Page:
‘Gendercide’ needs to stop.     

We need to think away from the immediate and beyond the known. Only then does reality show you all it’s facets - the good, the bad and the very ugly. And only when we see the picture in its entirety will we realize where we can lend a hand and help, even if in the minutest of ways. We need girls. And then we need to give them a voice. Not just a voice of their own but the collective voice of us all – for something that we have always considered a gift from God – Life.  

The crying faces of those women from China being forced to abort their babies by the Abortion Police will haunt me for a long time to come. And they should! Because I stand guilty. If it was not for this video, I would have kept thinking – What about “It’s a boy!” ?

[This post on is written for Franklin Templeton Investments who partnered the TEDxGateway Mumbai in December 2012.]


  1. Just chanced upon this post and loved it Sakshi. I too feel that sometimes, that in our quest to uplift one gender, we are undermining the other. Why is equality so difficult to practice?

    I fear to say I want a boy, (the reason is because I want to adopt a girl someday), but at the same time, my girl would be equally precious to me. My choice is just that, a choice, which in no way means that I wouldn't love the other gender.
    I couldn't have expressed myself better than you have done through this post.

    1. I'm glad you noted that bit, Ghata. Equality is difficult to practice because the best of minds are busy putting one gender over the other - be it a boy or a girl.

      Have no fear. It's your child, and you can which for either, why not! Lots of love and best wishes on that front. May the best "man" win. ;)

  2. Awesome post!!

    Been a girl and growin up among the gender discriminative society, I just hate the extra previlages and esp the freedom boys get in our country. Boy or Girl, both are just equally important.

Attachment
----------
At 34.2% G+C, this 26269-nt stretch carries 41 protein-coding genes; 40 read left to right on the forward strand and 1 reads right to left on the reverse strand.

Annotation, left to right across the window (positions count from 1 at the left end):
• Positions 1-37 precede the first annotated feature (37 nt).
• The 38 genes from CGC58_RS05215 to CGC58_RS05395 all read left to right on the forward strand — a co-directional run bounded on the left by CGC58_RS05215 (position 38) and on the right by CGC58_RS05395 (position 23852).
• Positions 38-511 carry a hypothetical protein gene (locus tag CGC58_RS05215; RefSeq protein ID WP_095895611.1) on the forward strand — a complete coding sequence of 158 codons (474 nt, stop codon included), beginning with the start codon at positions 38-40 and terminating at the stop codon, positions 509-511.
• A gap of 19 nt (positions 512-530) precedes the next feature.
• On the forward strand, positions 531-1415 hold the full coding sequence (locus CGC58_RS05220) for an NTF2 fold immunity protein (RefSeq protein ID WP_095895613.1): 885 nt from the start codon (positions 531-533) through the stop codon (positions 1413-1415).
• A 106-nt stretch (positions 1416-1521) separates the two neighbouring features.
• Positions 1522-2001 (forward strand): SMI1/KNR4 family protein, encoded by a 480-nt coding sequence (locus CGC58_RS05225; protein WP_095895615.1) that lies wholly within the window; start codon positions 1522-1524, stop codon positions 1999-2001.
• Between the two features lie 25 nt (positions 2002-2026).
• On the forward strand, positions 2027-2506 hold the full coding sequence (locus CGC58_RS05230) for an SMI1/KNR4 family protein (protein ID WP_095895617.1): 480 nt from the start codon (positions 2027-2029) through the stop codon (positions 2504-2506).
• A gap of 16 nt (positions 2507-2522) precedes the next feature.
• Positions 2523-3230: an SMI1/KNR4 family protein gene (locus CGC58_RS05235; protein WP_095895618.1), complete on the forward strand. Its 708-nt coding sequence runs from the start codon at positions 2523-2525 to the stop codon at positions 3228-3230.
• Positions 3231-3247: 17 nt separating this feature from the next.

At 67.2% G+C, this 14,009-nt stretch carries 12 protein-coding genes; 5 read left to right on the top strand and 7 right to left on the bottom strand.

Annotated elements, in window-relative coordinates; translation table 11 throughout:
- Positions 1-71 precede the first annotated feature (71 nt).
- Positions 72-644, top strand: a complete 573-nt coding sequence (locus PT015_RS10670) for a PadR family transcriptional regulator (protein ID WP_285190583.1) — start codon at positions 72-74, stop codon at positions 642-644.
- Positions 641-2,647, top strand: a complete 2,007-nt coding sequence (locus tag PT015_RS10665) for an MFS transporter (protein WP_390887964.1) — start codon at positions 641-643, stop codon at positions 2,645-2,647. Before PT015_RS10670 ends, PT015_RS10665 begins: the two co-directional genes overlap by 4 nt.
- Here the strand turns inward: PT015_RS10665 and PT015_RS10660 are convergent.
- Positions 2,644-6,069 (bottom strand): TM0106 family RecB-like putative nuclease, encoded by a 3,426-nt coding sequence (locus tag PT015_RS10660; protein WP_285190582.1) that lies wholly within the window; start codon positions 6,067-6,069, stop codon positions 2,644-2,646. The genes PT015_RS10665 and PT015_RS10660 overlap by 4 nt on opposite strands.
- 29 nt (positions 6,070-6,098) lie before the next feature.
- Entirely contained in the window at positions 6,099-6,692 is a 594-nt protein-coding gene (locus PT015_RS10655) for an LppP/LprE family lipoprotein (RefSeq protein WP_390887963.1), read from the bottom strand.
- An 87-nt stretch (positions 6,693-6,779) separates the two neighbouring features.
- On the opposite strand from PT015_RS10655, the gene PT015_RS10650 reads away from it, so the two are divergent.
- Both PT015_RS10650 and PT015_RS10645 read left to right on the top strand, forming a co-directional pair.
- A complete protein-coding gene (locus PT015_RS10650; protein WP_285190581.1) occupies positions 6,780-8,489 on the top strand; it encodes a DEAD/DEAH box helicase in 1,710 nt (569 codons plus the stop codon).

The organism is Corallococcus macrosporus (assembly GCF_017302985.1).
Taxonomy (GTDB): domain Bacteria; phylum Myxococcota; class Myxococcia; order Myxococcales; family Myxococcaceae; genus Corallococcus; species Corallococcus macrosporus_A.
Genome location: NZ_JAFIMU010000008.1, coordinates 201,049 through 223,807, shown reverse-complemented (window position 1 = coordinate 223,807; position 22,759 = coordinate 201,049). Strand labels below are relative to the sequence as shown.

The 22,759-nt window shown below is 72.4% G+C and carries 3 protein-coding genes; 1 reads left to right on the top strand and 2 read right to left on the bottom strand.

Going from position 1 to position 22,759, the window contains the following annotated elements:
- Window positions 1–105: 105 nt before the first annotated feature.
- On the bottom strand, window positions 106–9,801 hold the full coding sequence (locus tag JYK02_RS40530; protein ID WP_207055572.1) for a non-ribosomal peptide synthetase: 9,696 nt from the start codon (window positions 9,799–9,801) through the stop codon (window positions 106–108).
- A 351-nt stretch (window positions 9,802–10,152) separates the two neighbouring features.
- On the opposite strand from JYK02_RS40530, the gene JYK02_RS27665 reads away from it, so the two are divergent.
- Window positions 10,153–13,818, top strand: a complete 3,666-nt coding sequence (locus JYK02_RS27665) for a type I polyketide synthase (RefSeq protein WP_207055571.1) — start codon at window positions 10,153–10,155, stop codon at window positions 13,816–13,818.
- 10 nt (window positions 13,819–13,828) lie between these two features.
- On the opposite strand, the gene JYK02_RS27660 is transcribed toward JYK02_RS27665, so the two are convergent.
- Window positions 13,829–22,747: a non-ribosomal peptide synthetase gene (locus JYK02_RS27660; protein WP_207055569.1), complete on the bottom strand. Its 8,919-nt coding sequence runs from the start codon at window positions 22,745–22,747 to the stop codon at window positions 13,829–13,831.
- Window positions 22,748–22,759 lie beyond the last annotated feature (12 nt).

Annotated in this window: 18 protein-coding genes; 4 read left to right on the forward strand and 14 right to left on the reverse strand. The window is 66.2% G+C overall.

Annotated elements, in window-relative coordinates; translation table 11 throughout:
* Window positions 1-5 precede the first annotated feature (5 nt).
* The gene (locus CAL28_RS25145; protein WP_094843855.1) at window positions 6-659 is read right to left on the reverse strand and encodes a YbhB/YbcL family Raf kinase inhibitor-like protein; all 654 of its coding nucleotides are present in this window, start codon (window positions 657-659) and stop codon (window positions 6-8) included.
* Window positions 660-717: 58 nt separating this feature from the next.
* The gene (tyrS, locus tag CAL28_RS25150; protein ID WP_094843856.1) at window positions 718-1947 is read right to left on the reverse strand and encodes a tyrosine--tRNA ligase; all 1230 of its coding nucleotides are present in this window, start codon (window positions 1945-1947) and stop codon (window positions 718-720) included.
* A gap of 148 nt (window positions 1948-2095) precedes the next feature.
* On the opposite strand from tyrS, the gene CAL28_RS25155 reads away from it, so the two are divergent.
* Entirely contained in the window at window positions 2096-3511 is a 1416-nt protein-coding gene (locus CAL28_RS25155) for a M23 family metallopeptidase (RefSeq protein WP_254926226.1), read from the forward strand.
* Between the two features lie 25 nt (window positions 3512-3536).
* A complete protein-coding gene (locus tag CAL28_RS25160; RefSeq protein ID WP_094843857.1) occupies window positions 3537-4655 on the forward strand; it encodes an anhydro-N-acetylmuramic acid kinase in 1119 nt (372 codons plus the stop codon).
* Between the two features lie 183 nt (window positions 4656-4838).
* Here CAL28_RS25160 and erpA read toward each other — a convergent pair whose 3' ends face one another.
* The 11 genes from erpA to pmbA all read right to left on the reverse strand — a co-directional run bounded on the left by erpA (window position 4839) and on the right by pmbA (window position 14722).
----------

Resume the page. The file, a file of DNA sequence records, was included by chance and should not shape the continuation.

Truly expressed! :)

    1. I'm happy you pick the 'equally important' aspect of my thought-process. I am against any kind of discrimination as a mode of providing equality. defeats the whole idea itself.

      Thank you, Me. :)

  3. i just loved it...just loved it..
    you hit upon the basic root i mean fundamental hit upon the mentality..

    "ribbons and frills ruled the roost and checkered shirts and shorts were never on discount. Mothers of girls were going ‘We are blessed by Laxmi’ whereas those of boys stood quietly, almost guiltily, behind. I saw how every expectant pair of parent said they wanted a girl as if under a pressure to and how every grandmother kept repeating to herself like a prayer ‘these days there is no difference between a girl and a boy’. "
    your writing is so much thought provoking, honest and a close observation of reality...

    most of the time when i think of future and i think of being a mother i secretly wish to have a son..but then feminist inside me rises in rage..ET TU ANSHU? but , now i understand that its not because of any discrimination i wish it..i just wish it because i wish it..i wish to enjoy that chaos of a boy's life ...those smelly socks lying here and there , bookshelf unorganized ..etc etc
    i want to enjoy the beauty of clutter of a baby boy's life..

    and moreover talking about gender we need to view it as..


    1. Thanks for all the nice words, Anshu. Your "I just wish it because I wish it" is what I had come to understand when my husband expressed his wish once upon a time. I love how you put it - the beauty and clutter - it is exactly that let me tell you. And on a bad mood day, the clutter loses gthe beauty too. :P Thanks for your valuable feedback! :)